Social Anxiety Disorder

Social Anxiety Disorder

Description:

Social Anxiety Disorder or “Social Phobia” is when an individual feels emotional discomfort, anxiety, or fear about social situations. Individuals with social phobia will often feel that they are being judged or rejected by others. Physical sensations may accompany the phobia causing an increase in fear symptoms such as crying, blushing, sweating, or shaking. Social anxiety can create a fear of public situations like public speaking or cause an individual to avoid social events.

Social anxiety disorder is the third most common mental disorder, affecting upwards 5-12% of the general population at some point in life. Approximately 5% of children and adolescents suffer from social anxiety disorder. In general, females tend to be more affected by social anxiety than males, and this gender difference is usually more pronounced in adolescents and young adults. Although the majority of social anxiety disorders cases start in adolescence, these difficulties can start as early as preschool.

Individuals with Social Anxiety Disorder:
  • Avoid social situations or outings
  • See that that their social anxiety greatly interferes with their life
  • Have accompanied feeling like stomach distress, shaking, or concentration challenges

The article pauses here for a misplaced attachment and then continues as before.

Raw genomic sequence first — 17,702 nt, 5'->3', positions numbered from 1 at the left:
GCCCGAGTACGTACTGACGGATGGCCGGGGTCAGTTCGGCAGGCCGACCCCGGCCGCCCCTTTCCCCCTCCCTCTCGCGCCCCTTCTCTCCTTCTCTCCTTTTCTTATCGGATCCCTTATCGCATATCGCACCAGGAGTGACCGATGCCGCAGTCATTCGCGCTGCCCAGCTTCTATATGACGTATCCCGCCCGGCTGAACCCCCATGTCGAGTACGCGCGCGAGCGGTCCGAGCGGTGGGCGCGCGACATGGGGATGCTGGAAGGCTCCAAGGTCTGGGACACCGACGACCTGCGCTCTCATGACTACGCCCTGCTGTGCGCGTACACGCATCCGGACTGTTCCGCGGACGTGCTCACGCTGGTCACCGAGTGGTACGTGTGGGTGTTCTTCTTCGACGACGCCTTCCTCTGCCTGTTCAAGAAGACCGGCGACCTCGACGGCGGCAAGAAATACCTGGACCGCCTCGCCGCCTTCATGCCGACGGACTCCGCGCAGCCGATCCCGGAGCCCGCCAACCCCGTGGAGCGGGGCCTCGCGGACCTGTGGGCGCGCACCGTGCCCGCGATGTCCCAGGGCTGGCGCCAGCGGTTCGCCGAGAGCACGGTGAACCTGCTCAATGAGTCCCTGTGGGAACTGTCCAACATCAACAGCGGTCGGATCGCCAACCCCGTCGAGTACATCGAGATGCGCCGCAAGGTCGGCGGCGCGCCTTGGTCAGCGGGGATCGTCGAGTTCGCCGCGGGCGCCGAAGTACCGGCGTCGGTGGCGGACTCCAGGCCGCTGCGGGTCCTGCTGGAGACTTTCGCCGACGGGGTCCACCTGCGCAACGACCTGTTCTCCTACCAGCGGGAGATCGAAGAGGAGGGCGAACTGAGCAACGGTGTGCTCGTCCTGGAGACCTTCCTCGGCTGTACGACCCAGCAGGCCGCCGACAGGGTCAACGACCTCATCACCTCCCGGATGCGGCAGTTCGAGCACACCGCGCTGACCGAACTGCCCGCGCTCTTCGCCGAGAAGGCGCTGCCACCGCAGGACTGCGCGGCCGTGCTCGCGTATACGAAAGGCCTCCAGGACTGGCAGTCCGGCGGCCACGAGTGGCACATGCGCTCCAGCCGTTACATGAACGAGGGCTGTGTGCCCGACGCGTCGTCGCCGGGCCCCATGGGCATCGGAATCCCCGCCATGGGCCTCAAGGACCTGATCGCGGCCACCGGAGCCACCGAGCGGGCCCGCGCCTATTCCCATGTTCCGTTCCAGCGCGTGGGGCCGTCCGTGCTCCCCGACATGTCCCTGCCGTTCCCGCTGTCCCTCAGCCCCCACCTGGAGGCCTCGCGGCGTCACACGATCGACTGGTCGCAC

• Fear that they will embarrass or humiliate themselves by acting in a way that could cause them to be judged
  • May experience a panic attack whenever they are in uncomfortable social situations
  • Thinking about oneself in highly negative, critical ways, or assuming that others are thinking extremely negative things
Treatment:

Whether the social anxiety is in specific presentation moments or in more generalized social scenarios, Exposure Therapy is the most effective treatment approach. Exposures can include practicing with virtual humans, role plays, practicing with real people via technology mediums (e.g., Skype, Facetime) as well as practice in vivo, with real people to address a variety of commonly affected social situations, such as starting, joining, or maintaining conversations, interacting in groups such as at parties or other social gatherings, dating or talking to romantic interests, participating or presenting in meetings or classes, talking to people in positions of authority, and public speaking. Treatment will focus on helping you gain social confidence and skills that lead to success.

For More Information:

Anxiety and Depression Association of America